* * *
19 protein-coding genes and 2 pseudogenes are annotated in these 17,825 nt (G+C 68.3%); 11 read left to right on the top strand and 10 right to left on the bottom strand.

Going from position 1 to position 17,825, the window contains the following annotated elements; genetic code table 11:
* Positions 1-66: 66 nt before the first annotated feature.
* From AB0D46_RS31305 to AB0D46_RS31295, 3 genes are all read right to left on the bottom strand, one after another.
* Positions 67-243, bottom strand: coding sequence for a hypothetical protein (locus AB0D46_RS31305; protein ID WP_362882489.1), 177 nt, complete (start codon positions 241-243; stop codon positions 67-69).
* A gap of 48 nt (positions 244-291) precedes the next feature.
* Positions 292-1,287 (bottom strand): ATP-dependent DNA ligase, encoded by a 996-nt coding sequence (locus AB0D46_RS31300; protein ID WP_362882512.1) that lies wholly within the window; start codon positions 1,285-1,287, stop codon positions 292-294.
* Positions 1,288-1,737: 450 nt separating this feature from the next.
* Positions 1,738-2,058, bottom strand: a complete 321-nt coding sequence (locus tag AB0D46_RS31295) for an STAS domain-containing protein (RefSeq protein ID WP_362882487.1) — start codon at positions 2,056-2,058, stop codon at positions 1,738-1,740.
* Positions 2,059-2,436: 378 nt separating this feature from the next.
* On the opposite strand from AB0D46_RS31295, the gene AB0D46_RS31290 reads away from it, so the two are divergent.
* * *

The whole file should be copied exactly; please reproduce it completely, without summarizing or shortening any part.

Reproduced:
19 protein-coding genes and 2 pseudogenes are annotated in these 17,825 nt (G+C 68.3%); 11 read left to right on the top strand and 10 right to left on the bottom strand.

Going from position 1 to position 17,825, the window contains the following annotated elements; genetic code table 11:
* Positions 1-66: 66 nt before the first annotated feature.
* From AB0D46_RS31305 to AB0D46_RS31295, 3 genes are all read right to left on the bottom strand, one after another.
* Positions 67-243, bottom strand: coding sequence for a hypothetical protein (locus AB0D46_RS31305; protein ID WP_362882489.1), 177 nt, complete (start codon positions 241-243; stop codon positions 67-69).
* A gap of 48 nt (positions 244-291) precedes the next feature.
* Positions 292-1,287 (bottom strand): ATP-dependent DNA ligase, encoded by a 996-nt coding sequence (locus AB0D46_RS31300; protein ID WP_362882512.1) that lies wholly within the window; start codon positions 1,285-1,287, stop codon positions 292-294.
* Positions 1,288-1,737: 450 nt separating this feature from the next.
* Positions 1,738-2,058, bottom strand: a complete 321-nt coding sequence (locus tag AB0D46_RS31295) for an STAS domain-containing protein (RefSeq protein ID WP_362882487.1) — start codon at positions 2,056-2,058, stop codon at positions 1,738-1,740.
* Positions 2,059-2,436: 378 nt separating this feature from the next.
* On the opposite strand from AB0D46_RS31295, the gene AB0D46_RS31290 reads away from it, so the two are divergent.